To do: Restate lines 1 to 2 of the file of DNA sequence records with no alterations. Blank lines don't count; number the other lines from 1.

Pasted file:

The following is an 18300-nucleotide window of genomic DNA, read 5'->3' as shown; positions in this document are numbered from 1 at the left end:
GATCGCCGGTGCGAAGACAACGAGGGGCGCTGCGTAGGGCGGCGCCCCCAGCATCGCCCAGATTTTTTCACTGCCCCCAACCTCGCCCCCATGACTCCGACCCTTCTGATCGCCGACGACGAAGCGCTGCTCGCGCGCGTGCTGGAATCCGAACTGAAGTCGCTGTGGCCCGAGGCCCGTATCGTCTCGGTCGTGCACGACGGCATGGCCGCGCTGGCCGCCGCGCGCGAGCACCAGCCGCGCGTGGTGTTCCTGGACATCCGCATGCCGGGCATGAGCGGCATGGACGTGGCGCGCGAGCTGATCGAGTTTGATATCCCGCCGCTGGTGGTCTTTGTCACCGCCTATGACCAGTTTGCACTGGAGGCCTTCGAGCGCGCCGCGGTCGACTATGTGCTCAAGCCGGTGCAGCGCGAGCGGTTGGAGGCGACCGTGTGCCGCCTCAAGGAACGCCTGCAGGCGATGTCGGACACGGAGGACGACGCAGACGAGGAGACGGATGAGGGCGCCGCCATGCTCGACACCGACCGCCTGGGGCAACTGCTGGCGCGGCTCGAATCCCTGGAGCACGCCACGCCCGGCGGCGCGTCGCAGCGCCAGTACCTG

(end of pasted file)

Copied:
The following is an 18300-nucleotide window of genomic DNA, read 5'->3' as shown; positions in this document are numbered from 1 at the left end:
GATCGCCGGTGCGAAGACAACGAGGGGCGCTGCGTAGGGCGGCGCCCCCAGCATCGCCCAGATTTTTTCACTGCCCCCAACCTCGCCCCCATGACTCCGACCCTTCTGATCGCCGACGACGAAGCGCTGCTCGCGCGCGTGCTGGAATCCGAACTGAAGTCGCTGTGGCCCGAGGCCCGTATCGTCTCGGTCGTGCACGACGGCATGGCCGCGCTGGCCGCCGCGCGCGAGCACCAGCCGCGCGTGGTGTTCCTGGACATCCGCATGCCGGGCATGAGCGGCATGGACGTGGCGCGCGAGCTGATCGAGTTTGATATCCCGCCGCTGGTGGTCTTTGTCACCGCCTATGACCAGTTTGCACTGGAGGCCTTCGAGCGCGCCGCGGTCGACTATGTGCTCAAGCCGGTGCAGCGCGAGCGGTTGGAGGCGACCGTGTGCCGCCTCAAGGAACGCCTGCAGGCGATGTCGGACACGGAGGACGACGCAGACGAGGAGACGGATGAGGGCGCCGCCATGCTCGACACCGACCGCCTGGGGCAACTGCTGGCGCGGCTCGAATCCCTGGAGCACGCCACGCCCGGCGGCGCGTCGCAGCGCCAGTACCTG